As with many posts, this was inspired by another. Jesse Noyes of Eloqua wrote a post a few weeks back entitled, "Why Your Competitor’s High Google Ranking May be a Good Thing." The bottom line of his post was that “marketers need to evaluate sponsored search campaigns in the context of where they appear with organic search results, not as a strictly separate entity.”
Business professors from the University of Texas, University of Pennsylvania and Carnegie Mellon University discovered “that competing high-ranking organic search results may actually boost the performance of your paid search ads.” The study is very interesting and eyebrow-raising, to say the least. However, this isn’t the only reason your competitor’s high Google rankings may be a good thing.
It’s very important to make an honest assessment of how your competitors are ranking high on Google. The audit should answer the following questions:
The point of the above is to determine whether or not the competition is ranking high from deploying older technical SEO tactics or from doing full-fledged inbound marketing. Google’s algorithm and indexing system has substantially evolved over the last 18 months. This SEO video goes into the details of the evolution and how it affects your website.
If the competition ranks well because of pre-Google evolution factors and not inbound marketing, then your competitors have their resources dedicated to a dying form of SEO and are vulnerable to newer inbound marketing tactics. Not only that, but they’re probably measuring SEO success the wrong way – rankings.
It’s well-known that many factors contribute to person X getting entirely different search results than person Y using the same query. Who cares if a competitor ranks in the top 10 for 20, 50 or 100+ prudent keyword phrases? Just because you see certain results doesn’t mean everyone else does. In addition, 20% to 60% of the keyword phrases driving traffic aren’t reported by analytics.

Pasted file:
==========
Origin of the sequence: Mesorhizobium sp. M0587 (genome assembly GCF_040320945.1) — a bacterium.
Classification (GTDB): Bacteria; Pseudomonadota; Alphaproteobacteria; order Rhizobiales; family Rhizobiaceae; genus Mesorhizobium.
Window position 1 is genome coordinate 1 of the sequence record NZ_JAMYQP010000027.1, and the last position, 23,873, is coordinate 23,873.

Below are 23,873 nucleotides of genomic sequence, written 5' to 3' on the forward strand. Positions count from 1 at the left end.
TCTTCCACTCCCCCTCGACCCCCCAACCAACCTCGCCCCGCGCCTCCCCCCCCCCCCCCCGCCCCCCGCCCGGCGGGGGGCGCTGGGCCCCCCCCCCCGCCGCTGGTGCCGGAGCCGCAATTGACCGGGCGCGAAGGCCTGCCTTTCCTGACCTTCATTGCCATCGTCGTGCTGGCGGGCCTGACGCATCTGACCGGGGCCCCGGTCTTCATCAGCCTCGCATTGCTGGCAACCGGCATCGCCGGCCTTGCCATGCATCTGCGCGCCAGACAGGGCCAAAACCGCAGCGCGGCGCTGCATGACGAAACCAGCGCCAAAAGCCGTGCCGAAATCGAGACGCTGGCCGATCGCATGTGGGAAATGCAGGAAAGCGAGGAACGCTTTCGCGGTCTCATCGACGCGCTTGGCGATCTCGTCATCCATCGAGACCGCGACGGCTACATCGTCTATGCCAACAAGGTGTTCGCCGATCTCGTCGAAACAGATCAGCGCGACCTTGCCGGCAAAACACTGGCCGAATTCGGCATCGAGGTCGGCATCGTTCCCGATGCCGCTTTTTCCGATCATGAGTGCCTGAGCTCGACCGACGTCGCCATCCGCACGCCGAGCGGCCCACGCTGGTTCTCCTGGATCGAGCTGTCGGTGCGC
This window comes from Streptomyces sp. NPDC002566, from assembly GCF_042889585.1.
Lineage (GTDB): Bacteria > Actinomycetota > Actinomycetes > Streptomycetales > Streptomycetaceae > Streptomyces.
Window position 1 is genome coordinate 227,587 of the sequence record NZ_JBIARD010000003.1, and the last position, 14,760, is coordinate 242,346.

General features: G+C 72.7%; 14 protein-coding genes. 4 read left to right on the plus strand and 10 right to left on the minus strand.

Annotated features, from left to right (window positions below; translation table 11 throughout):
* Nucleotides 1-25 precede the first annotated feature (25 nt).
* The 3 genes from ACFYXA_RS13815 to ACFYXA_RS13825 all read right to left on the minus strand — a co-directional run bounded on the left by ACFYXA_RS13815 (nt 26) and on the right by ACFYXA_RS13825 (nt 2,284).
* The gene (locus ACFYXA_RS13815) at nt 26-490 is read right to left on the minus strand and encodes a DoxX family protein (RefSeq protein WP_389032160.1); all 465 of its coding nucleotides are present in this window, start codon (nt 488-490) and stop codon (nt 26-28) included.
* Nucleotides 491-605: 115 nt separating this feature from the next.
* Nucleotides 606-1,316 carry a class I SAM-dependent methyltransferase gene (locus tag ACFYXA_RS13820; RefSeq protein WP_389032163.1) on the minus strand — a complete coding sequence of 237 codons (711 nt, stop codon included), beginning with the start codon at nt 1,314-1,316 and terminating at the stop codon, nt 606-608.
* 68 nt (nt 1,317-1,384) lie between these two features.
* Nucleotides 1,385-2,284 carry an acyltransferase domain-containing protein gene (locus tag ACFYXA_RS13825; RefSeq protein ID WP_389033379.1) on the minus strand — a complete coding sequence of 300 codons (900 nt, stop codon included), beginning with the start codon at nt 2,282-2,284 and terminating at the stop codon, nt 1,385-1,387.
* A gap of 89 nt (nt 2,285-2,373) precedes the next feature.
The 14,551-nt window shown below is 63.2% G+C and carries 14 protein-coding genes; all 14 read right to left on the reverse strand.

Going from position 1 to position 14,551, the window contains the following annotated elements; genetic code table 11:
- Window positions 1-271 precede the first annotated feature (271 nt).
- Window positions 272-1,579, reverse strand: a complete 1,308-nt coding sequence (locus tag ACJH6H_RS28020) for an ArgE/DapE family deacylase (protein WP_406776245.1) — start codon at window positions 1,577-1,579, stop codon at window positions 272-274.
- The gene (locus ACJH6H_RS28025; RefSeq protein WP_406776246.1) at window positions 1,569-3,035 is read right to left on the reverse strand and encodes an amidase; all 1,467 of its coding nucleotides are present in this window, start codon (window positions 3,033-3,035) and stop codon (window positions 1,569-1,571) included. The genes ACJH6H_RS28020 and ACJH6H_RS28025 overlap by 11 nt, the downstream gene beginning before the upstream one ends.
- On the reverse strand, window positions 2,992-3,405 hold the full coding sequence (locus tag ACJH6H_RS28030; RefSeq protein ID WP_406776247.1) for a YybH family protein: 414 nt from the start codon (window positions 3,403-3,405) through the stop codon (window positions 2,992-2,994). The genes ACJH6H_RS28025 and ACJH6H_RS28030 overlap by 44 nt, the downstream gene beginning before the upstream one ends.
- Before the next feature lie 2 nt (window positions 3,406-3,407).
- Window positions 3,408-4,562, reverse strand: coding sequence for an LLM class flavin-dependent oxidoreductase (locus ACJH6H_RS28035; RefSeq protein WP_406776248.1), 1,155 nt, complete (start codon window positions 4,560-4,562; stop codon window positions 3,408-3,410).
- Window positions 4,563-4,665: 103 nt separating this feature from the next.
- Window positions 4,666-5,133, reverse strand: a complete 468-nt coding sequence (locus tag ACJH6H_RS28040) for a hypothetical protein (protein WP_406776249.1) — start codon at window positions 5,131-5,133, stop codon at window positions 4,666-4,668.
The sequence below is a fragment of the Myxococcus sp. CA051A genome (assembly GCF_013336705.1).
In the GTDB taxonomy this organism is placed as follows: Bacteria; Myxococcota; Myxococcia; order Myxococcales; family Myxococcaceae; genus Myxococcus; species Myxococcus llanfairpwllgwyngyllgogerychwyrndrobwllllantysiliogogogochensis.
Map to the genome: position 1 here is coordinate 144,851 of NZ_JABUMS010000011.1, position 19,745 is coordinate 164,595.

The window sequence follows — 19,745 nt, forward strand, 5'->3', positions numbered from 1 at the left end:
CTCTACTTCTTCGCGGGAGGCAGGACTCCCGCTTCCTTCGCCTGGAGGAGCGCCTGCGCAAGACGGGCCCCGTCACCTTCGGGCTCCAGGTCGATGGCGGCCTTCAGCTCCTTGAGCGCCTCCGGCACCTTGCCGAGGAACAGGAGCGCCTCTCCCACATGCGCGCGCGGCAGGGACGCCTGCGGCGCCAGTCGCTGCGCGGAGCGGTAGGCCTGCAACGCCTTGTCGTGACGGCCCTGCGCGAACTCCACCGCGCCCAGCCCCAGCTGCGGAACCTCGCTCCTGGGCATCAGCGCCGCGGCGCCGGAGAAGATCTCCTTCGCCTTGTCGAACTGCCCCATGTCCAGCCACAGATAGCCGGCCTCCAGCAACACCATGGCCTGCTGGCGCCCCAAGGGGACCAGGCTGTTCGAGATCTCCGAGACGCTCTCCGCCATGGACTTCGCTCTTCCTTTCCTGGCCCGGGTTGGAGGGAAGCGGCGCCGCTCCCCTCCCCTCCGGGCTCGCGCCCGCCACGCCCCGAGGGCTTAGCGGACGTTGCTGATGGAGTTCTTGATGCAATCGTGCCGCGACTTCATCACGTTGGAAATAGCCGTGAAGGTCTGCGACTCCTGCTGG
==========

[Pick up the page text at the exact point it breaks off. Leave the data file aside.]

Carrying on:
Ultimately, the correct metric to track SEO success should be the number of keyword phrases driving traffic, regardless of where they rank. As Douglas Karr points out in the pie chart below, 72% of all the organic search traffic to the MarketingTechBlog.com comes from keyword phrases that don’t reside on the first page.
Companies only have a finite amount of resources to dedicate to marketing. If your competitors are dedicating large amounts of their budgets to the 28% of the pie chart (first page of Google) above they may be blissfully ignorant of the massive opportunity they’re missing.
You, on the other hand, will be poised to grab the bulk of the pie chart by deploying an aggressive content marketing campaign. Ideally, your blog should publish new content five to 21 times per week. Unless you sell pills, porn or poker, that level of activity should substantially increase website traffic, conversions and customers over time.
By using up a large percentage of the marketing budget on ranking for 20, 50 100+ keyword phrases and ignoring content marketing, companies are actually limiting the number of keyword phrases that can drive traffic. Let your competitors have their rankings and traffic from hundreds of phrases. Your prize will be traffic from tens of thousands of keyword phrases. As long as your competition isn’t doing inbound marketing, their perceived organic search success is vulnerable. For help optimizing your blog for SEO and SMO download our Blog Post Optimization Playbook.
Pie Chart: MarketingTechBlog.com
Learn how Kuno Creative increased leads from organic search by 633%. This video contains seven actionable SEO takeaways you can use today.